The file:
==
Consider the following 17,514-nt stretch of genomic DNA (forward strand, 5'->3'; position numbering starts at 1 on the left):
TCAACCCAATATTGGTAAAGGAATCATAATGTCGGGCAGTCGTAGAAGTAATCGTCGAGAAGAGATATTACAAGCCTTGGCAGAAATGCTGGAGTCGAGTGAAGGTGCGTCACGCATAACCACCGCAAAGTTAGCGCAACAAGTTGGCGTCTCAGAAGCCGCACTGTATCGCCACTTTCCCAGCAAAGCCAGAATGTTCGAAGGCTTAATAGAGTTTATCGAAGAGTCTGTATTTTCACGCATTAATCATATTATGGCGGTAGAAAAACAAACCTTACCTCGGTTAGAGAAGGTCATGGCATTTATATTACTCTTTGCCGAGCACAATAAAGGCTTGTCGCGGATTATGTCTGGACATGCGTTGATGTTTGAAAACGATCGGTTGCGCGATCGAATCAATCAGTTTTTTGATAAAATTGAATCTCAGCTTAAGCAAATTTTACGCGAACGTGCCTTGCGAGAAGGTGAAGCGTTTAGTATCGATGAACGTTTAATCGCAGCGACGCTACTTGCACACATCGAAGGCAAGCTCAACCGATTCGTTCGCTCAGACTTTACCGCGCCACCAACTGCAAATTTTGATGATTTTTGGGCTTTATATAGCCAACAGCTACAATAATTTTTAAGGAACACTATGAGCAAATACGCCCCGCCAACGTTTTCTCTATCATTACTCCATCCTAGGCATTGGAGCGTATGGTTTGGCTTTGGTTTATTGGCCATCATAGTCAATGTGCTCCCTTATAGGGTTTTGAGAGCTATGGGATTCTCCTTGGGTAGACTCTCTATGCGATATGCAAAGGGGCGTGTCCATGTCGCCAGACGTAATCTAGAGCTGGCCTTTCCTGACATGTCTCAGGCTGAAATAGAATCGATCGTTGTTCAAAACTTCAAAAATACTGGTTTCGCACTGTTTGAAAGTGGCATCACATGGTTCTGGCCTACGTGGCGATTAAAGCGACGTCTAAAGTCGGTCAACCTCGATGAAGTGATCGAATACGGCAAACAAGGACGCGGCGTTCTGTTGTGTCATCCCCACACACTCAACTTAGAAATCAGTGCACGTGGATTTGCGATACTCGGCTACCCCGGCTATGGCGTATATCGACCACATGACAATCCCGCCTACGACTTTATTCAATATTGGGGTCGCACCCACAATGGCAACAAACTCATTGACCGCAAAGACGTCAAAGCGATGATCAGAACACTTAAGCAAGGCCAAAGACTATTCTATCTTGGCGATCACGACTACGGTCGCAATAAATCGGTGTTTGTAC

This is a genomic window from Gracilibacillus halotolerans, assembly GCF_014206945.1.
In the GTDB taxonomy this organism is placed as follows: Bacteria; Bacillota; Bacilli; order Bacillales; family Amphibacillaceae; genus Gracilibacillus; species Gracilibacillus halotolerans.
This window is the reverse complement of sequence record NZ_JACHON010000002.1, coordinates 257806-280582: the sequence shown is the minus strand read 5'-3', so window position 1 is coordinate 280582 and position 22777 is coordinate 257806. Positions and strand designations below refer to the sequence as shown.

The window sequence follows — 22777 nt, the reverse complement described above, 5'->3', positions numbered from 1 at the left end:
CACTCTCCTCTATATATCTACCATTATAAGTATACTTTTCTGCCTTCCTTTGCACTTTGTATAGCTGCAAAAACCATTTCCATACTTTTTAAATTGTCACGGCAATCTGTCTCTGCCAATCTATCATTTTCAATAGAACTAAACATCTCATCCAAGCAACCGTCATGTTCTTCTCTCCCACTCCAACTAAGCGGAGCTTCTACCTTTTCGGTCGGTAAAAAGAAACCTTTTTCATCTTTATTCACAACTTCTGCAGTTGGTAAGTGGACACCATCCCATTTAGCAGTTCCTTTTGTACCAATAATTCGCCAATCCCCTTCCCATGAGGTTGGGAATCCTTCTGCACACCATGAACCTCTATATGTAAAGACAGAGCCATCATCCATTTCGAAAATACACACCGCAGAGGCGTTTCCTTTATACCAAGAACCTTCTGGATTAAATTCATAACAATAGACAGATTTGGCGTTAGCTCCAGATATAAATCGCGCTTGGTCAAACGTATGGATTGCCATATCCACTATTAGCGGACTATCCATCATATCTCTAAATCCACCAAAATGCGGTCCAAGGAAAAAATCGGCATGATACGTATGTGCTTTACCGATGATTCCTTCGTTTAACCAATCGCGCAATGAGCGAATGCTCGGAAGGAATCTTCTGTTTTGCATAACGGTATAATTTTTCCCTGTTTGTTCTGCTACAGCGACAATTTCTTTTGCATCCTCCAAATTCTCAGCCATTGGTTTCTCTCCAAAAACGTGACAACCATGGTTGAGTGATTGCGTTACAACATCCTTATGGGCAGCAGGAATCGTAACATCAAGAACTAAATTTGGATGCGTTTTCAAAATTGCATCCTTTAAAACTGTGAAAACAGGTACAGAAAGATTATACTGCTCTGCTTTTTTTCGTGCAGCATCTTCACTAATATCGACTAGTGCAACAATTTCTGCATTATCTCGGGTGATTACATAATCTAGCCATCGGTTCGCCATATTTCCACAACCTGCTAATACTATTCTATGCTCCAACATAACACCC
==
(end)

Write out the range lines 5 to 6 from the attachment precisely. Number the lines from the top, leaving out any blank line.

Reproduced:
This window is the reverse complement of sequence record NZ_JACHON010000002.1, coordinates 257806-280582: the sequence shown is the minus strand read 5'-3', so window position 1 is coordinate 280582 and position 22777 is coordinate 257806. Positions and strand designations below refer to the sequence as shown.

The window sequence follows — 22777 nt, the reverse complement described above, 5'->3', positions numbered from 1 at the left end: